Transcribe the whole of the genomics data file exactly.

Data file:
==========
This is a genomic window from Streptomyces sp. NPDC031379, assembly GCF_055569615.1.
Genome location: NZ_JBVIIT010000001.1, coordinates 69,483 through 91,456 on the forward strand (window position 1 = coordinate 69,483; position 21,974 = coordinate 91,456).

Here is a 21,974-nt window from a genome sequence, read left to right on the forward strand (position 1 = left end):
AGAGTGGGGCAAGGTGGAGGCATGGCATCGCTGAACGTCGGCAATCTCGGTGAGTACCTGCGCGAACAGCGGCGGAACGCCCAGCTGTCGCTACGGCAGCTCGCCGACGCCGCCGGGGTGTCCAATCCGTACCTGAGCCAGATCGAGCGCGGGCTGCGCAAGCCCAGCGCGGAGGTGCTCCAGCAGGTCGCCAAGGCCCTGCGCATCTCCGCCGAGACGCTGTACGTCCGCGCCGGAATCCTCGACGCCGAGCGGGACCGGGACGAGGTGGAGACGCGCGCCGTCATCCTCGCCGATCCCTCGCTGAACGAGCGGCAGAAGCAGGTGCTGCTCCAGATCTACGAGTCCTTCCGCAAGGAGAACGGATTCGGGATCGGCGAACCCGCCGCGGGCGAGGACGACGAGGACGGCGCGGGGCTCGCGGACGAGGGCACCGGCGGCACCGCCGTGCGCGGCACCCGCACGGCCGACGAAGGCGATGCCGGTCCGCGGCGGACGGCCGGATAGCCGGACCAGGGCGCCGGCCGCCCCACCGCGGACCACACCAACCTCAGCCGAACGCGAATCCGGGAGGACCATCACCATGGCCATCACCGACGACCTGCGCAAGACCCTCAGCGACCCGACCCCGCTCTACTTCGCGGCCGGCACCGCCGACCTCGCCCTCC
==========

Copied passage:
This is a genomic window from Streptomyces sp. NPDC031379, assembly GCF_055569615.1.
Genome location: NZ_JBVIIT010000001.1, coordinates 69,483 through 91,456 on the forward strand (window position 1 = coordinate 69,483; position 21,974 = coordinate 91,456).

Here is a 21,974-nt window from a genome sequence, read left to right on the forward strand (position 1 = left end):
AGAGTGGGGCAAGGTGGAGGCATGGCATCGCTGAACGTCGGCAATCTCGGTGAGTACCTGCGCGAACAGCGGCGGAACGCCCAGCTGTCGCTACGGCAGCTCGCCGACGCCGCCGGGGTGTCCAATCCGTACCTGAGCCAGATCGAGCGCGGGCTGCGCAAGCCCAGCGCGGAGGTGCTCCAGCAGGTCGCCAAGGCCCTGCGCATCTCCGCCGAGACGCTGTACGTCCGCGCCGGAATCCTCGACGCCGAGCGGGACCGGGACGAGGTGGAGACGCGCGCCGTCATCCTCGCCGATCCCTCGCTGAACGAGCGGCAGAAGCAGGTGCTGCTCCAGATCTACGAGTCCTTCCGCAAGGAGAACGGATTCGGGATCGGCGAACCCGCCGCGGGCGAGGACGACGAGGACGGCGCGGGGCTCGCGGACGAGGGCACCGGCGGCACCGCCGTGCGCGGCACCCGCACGGCCGACGAAGGCGATGCCGGTCCGCGGCGGACGGCCGGATAGCCGGACCAGGGCGCCGGCCGCCCCACCGCGGACCACACCAACCTCAGCCGAACGCGAATCCGGGAGGACCATCACCATGGCCATCACCGACGACCTGCGCAAGACCCTCAGCGACCCGACCCCGCTCTACTTCGCGGCCGGCACCGCCGACCTCGCCCTCC